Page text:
+ string-pad() -- Repeating the same string is a fairly common
    operation, although it is one that's particularly easy to
    accomplish now with a user-defined function and a simple
    iteration. I therefore don't think that this function is vital,
    and if you want to save space, I think it should be dropped.

  * match() and replace() -- I think that you know that we need more
    regular expression support than this; I believe that you're
    working on that and that I've already commented on it.

  + duration/dateTime functions -- I've already commented on these in
    a separate thread. I think that this is the poorest section of the
    spec. The kinds of things that people want to do with dates are:

      - reformat them (which I believe is being supported separately
        in XSLT 2.0, though it's not there yet)

      - get a date from the common "seconds since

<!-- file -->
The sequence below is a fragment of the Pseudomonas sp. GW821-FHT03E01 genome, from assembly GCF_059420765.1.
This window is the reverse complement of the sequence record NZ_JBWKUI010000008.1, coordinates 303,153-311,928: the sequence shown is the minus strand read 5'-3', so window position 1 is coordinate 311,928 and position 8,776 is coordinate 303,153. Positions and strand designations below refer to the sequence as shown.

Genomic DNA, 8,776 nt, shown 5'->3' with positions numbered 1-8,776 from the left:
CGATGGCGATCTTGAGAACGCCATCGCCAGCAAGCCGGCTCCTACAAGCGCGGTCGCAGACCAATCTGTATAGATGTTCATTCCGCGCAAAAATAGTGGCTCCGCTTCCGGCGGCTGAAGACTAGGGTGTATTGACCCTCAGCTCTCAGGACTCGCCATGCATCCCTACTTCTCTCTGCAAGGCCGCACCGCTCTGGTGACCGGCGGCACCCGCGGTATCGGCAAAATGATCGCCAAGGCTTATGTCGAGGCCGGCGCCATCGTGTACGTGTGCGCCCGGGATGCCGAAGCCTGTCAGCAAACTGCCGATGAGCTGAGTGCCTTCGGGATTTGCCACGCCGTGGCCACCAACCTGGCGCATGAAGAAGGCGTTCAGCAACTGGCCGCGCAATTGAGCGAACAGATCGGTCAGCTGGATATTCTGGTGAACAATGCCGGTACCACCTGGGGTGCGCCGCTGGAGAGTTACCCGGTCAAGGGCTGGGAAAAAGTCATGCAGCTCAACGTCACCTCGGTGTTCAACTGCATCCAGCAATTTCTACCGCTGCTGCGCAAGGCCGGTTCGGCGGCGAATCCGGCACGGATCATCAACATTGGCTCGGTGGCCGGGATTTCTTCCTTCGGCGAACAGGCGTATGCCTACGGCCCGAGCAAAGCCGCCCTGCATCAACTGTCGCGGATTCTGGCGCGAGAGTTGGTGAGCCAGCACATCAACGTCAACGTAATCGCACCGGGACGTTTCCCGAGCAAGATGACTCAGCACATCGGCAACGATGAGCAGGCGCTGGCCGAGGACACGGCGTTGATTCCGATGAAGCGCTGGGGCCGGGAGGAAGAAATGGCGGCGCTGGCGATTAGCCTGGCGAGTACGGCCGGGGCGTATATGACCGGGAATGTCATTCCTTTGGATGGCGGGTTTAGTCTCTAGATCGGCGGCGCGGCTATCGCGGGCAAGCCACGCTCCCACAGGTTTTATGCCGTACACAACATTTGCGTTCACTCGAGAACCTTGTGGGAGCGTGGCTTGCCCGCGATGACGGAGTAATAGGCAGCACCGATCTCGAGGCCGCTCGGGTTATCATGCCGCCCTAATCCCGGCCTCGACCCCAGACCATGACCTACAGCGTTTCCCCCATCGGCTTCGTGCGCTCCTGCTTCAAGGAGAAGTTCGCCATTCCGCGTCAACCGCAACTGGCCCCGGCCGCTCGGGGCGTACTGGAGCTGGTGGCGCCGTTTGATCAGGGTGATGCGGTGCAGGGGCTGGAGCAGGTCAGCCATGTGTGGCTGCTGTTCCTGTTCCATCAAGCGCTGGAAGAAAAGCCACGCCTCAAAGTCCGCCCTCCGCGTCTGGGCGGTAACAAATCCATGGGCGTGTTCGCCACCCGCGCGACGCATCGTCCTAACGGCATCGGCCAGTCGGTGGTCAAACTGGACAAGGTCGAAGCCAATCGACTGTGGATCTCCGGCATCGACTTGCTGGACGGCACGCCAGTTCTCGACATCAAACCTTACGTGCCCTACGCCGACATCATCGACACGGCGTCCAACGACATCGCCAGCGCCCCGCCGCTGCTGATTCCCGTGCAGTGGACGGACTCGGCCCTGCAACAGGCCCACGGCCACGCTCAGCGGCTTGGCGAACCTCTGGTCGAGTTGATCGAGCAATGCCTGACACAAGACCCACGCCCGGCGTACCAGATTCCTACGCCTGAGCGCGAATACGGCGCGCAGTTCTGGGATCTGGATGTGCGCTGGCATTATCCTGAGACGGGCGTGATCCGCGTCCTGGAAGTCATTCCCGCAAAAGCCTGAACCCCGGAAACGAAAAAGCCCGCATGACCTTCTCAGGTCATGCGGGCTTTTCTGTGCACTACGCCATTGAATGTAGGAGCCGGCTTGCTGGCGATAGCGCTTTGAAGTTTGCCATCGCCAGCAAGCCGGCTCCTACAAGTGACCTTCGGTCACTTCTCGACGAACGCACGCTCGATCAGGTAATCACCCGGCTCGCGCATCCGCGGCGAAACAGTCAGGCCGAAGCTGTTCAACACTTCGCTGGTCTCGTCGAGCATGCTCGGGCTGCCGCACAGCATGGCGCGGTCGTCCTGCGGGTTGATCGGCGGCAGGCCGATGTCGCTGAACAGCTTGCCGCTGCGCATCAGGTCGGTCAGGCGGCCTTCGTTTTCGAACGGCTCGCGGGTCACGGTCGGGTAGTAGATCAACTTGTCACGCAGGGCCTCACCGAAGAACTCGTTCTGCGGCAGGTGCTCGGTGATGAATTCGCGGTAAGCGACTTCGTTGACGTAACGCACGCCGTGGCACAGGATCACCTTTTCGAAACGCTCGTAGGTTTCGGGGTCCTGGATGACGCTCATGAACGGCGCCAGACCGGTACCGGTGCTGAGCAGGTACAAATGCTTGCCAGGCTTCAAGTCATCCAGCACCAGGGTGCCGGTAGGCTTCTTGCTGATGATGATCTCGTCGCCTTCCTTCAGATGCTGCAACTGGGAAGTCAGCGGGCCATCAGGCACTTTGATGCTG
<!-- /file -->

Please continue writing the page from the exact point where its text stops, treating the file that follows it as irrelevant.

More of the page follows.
1970-01-01T00:00:00Z" representation (for all its faults)

      - perform calculations between them

    Dates have a fixed format, so it's not hard to extract individual
    components from a date; I don't think that the set of functions to
    do so are necessary. It's harder to extract information from a
    duration because it doesn't have a fixed format, but not
    drastically so, and I think it's really very rare that you need to
    know get that kind of information from a duration.

    One thing that *is* difficult, and is useful, is to get values
    like "the number of seconds represented by this duration" (i.e.